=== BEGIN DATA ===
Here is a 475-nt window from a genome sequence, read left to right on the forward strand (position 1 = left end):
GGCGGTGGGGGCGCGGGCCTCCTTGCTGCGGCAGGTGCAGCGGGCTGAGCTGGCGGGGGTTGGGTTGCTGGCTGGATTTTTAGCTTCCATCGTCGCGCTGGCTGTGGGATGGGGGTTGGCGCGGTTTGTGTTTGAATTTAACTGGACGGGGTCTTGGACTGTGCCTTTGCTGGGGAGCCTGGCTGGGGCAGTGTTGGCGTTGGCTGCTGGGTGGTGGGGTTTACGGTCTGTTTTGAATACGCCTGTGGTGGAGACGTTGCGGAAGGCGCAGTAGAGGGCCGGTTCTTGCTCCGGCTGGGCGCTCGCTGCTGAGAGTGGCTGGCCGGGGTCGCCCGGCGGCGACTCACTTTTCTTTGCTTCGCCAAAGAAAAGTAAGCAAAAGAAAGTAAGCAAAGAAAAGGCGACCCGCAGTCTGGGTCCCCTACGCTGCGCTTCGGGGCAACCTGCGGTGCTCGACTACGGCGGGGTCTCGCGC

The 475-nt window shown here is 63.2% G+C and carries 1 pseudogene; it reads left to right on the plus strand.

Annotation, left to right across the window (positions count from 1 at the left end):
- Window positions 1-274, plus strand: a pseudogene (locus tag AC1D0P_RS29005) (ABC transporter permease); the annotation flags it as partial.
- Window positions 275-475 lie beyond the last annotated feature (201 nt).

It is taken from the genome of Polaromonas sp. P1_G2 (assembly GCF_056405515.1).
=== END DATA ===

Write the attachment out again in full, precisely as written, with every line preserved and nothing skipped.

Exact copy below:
Here is a 475-nt window from a genome sequence, read left to right on the forward strand (position 1 = left end):
GGCGGTGGGGGCGCGGGCCTCCTTGCTGCGGCAGGTGCAGCGGGCTGAGCTGGCGGGGGTTGGGTTGCTGGCTGGATTTTTAGCTTCCATCGTCGCGCTGGCTGTGGGATGGGGGTTGGCGCGGTTTGTGTTTGAATTTAACTGGACGGGGTCTTGGACTGTGCCTTTGCTGGGGAGCCTGGCTGGGGCAGTGTTGGCGTTGGCTGCTGGGTGGTGGGGTTTACGGTCTGTTTTGAATACGCCTGTGGTGGAGACGTTGCGGAAGGCGCAGTAGAGGGCCGGTTCTTGCTCCGGCTGGGCGCTCGCTGCTGAGAGTGGCTGGCCGGGGTCGCCCGGCGGCGACTCACTTTTCTTTGCTTCGCCAAAGAAAAGTAAGCAAAAGAAAGTAAGCAAAGAAAAGGCGACCCGCAGTCTGGGTCCCCTACGCTGCGCTTCGGGGCAACCTGCGGTGCTCGACTACGGCGGGGTCTCGCGC

The 475-nt window shown here is 63.2% G+C and carries 1 pseudogene; it reads left to right on the plus strand.

Annotation, left to right across the window (positions count from 1 at the left end):
- Window positions 1-274, plus strand: a pseudogene (locus tag AC1D0P_RS29005) (ABC transporter permease); the annotation flags it as partial.
- Window positions 275-475 lie beyond the last annotated feature (201 nt).

It is taken from the genome of Polaromonas sp. P1_G2 (assembly GCF_056405515.1).